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Praying the Gospels

In previous articles, we explored how our deeper understanding of the Resurrection and of the Jesus Process changed everything—the way we pray, the way we participate in the liturgy of the Mass. Now let us examine how the Risen Jesus changes how we read the Gospels, how we preach the gospels, and how we practice faith-sharing based on the Gospels.

When it comes to the Gospels, the tendency is to focus solely on the historical Jesus’ every word and action. But if we go no further, we lock Jesus into history and he becomes only an inspiring figure, whose words we use to moralize to improve our own or others’ conduct. But by so doing, we encounter only one dimension of Jesus. Thus, he does not become the catalyst of the Jesus Process whereby he leads us to the Risen Jesus and to the Spirit’s empowerment of us.

We must read the Gospels three dimensionally. We must move the focus of the Gospels ultimately to all the dimensions of Jesus—the historical Jesus, the Risen Jesus and the Jesus who gives us the Spirit. Otherwise, we miss the power of the Gospels to transform us into persons who carry on Jesus’ ongoing Incarnation. Fr. John Walsh, M.M. says that we have to look at the Gospels as unfinished: we have to write the latest chapters. It is as if the Gospels are contained in a loose-leaf binder. However, to do so we must grow deeper in the awareness that we have been empowered by the Risen Jesus.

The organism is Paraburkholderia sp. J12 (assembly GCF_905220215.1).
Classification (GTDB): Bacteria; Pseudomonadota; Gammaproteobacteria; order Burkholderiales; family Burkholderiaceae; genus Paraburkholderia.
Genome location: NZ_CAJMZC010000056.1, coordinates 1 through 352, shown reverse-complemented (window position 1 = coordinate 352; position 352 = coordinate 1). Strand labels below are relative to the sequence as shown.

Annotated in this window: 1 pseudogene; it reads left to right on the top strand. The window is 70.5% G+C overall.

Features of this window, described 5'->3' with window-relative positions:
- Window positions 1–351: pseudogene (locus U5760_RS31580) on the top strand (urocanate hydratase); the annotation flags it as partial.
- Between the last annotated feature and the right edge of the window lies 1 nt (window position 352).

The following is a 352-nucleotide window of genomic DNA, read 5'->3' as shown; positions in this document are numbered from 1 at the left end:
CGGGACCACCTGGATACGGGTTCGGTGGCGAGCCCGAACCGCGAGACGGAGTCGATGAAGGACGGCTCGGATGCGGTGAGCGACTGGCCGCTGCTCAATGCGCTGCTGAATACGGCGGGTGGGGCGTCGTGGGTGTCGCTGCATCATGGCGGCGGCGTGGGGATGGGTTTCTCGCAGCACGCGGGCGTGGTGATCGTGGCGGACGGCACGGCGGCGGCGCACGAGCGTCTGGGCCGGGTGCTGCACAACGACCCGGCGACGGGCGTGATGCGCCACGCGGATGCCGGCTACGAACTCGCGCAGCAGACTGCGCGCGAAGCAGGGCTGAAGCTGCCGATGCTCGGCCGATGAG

The Risen Jesus has empowered us to carry on Jesus’ ongoing Incarnation by giving us the same powers Jesus exercised in his earthly life. The key questions we have to ask ourselves are: How does the Scripture passage, which we are reflecting on, reveal the powers that the Risen Jesus has given us?  How do the Gospels empower us to carry on Jesus’ ongoing Incarnation?

Take the Gospel story of the woman “who had suffered from severe bleeding for 12 years. She had spent all she had on doctors, but no one had been able to cure her. She came up in the crowd behind Jesus and touched the edge of his cloak, and her bleeding stopped at once. Jesus asked, ‘Who touched me?’” Despite the denials of everyone, Jesus insisted, “Someone touched me, for I knew it when power went out of me.” Today, we have to be the hem of Jesus’ garment. If people in need touch us, they touch Jesus. His power will go out from us—if we have faith, if we have taken possession of Jesus’ powers given to us by the Risen Jesus.

How do we carry on Jesus’ ongoing Incarnation in us? How do we write the next chapters in the Gospels? We must exercise the powers given by the Risen Jesus to be sacraments of peace, healing and forgiveness. The Gospels are all about these powers.

Does our reading of the Gospels awaken our faith in our powers to be sacraments to others? Fr. Ronald Rolheiser writes in The Holy Longing: “We can forgive each other’s sins; not we, but the power of Christ within us.”

Does a sermon on the Gospels inspire us to bind sinners to Jesus through our love for them? Fr. Rolheiser states: “If a child or a brother or a sister or a loved one of yours strays from the church in terms of faith practice and morality, as long as you continue to love that person, and hold him or her in union and forgiveness, he or she is touching the hem of the garment….and is forgiven by God.”

Does the compassionate life of Jesus that the Gospels relate raise our awareness that the Risen Jesus has given us the powers to be compassion and communion to others? Do our Gospel readings empower us to be channels of faith, hope and love for others as Jesus called forth faith, hope and love in others during his earthly life.